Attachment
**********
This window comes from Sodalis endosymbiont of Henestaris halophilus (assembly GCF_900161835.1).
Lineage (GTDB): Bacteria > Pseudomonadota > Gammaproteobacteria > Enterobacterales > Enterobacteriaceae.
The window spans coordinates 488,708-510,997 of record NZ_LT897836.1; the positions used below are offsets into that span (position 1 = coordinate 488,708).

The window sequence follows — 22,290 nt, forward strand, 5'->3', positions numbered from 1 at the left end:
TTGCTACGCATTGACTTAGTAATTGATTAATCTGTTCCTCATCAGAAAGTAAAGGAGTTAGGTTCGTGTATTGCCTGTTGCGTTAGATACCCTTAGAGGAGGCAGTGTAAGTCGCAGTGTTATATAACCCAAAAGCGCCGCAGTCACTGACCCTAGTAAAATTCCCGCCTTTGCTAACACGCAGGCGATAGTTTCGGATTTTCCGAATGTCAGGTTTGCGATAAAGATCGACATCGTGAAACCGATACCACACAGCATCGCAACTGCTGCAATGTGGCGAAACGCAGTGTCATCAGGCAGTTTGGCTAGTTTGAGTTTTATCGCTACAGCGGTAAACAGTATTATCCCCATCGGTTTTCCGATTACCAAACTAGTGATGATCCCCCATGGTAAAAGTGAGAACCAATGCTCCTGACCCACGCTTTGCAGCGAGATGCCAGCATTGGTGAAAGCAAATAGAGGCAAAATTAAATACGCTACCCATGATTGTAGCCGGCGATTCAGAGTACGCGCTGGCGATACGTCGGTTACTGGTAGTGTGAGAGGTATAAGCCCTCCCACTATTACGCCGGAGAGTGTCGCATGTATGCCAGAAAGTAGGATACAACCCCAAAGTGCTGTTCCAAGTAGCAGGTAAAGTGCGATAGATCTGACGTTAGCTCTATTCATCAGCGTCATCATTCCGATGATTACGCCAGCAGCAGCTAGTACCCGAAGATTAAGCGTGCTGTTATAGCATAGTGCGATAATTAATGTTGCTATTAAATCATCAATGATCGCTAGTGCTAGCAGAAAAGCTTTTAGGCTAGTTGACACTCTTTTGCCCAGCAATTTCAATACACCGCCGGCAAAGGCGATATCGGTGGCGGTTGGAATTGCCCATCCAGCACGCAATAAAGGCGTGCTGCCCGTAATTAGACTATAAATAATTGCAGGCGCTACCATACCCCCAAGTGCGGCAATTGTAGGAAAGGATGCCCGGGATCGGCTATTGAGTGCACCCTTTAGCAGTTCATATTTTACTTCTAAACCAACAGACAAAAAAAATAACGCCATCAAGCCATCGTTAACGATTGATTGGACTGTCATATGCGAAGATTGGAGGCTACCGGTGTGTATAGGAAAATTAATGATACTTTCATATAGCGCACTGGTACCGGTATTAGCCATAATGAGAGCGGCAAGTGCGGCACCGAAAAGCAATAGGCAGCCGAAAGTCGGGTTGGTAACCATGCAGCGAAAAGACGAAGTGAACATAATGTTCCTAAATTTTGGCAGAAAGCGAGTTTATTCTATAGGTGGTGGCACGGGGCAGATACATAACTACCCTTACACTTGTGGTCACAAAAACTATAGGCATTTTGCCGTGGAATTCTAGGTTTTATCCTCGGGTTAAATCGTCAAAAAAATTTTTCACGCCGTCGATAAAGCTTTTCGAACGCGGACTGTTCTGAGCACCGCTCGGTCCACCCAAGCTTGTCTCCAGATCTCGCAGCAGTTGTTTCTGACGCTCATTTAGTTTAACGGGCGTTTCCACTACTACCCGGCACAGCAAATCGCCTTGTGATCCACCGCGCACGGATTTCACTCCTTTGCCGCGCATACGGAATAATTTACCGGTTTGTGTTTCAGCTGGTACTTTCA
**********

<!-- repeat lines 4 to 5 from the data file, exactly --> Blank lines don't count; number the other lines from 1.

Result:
The window sequence follows — 22,290 nt, forward strand, 5'->3', positions numbered from 1 at the left end:
TTGCTACGCATTGACTTAGTAATTGATTAATCTGTTCCTCATCAGAAAGTAAAGGAGTTAGGTTCGTGTATTGCCTGTTGCGTTAGATACCCTTAGAGGAGGCAGTGTAAGTCGCAGTGTTATATAACCCAAAAGCGCCGCAGTCACTGACCCTAGTAAAATTCCCGCCTTTGCTAACACGCAGGCGATAGTTTCGGATTTTCCGAATGTCAGGTTTGCGATAAAGATCGACATCGTGAAACCGATACCACACAGCATCGCAACTGCTGCAATGTGGCGAAACGCAGTGTCATCAGGCAGTTTGGCTAGTTTGAGTTTTATCGCTACAGCGGTAAACAGTATTATCCCCATCGGTTTTCCGATTACCAAACTAGTGATGATCCCCCATGGTAAAAGTGAGAACCAATGCTCCTGACCCACGCTTTGCAGCGAGATGCCAGCATTGGTGAAAGCAAATAGAGGCAAAATTAAATACGCTACCCATGATTGTAGCCGGCGATTCAGAGTACGCGCTGGCGATACGTCGGTTACTGGTAGTGTGAGAGGTATAAGCCCTCCCACTATTACGCCGGAGAGTGTCGCATGTATGCCAGAAAGTAGGATACAACCCCAAAGTGCTGTTCCAAGTAGCAGGTAAAGTGCGATAGATCTGACGTTAGCTCTATTCATCAGCGTCATCATTCCGATGATTACGCCAGCAGCAGCTAGTACCCGAAGATTAAGCGTGCTGTTATAGCATAGTGCGATAATTAATGTTGCTATTAAATCATCAATGATCGCTAGTGCTAGCAGAAAAGCTTTTAGGCTAGTTGACACTCTTTTGCCCAGCAATTTCAATACACCGCCGGCAAAGGCGATATCGGTGGCGGTTGGAATTGCCCATCCAGCACGCAATAAAGGCGTGCTGCCCGTAATTAGACTATAAATAATTGCAGGCGCTACCATACCCCCAAGTGCGGCAATTGTAGGAAAGGATGCCCGGGATCGGCTATTGAGTGCACCCTTTAGCAGTTCATATTTTACTTCTAAACCAACAGACAAAAAAAATAACGCCATCAAGCCATCGTTAACGATTGATTGGACTGTCATATGCGAAGATTGGAGGCTACCGGTGTGTATAGGAAAATTAATGATACTTTCATATAGCGCACTGGTACCGGTATTAGCCATAATGAGAGCGGCAAGTGCGGCACCGAAAAGCAATAGGCAGCCGAAAGTCGGGTTGGTAACCATGCAGCGAAAAGACGAAGTGAACATAATGTTCCTAAATTTTGGCAGAAAGCGAGTTTATTCTATAGGTGGTGGCACGGGGCAGATACATAACTACCCTTACACTTGTGGTCACAAAAACTATAGGCATTTTGCCGTGGAATTCTAGGTTTTATCCTCGGGTTAAATCGTCAAAAAAATTTTTCACGCCGTCGATAAAGCTTTTCGAACGCGGACTGTTCTGAGCACCGCTCGGTCCACCCAAGCTTGTCTCCAGATCTCGCAGCAGTTGTTTCTGACGCTCATTTAGTTTAACGGGCGTTTCCACTACTACCCGGCACAGCAAATCGCCTTGTGATCCACCGCGCACGGATTTCACTCCTTTGCCGCGCATACGGAATAATTTACCGGTTTGTGTTTCAGCTGGTACTTTCA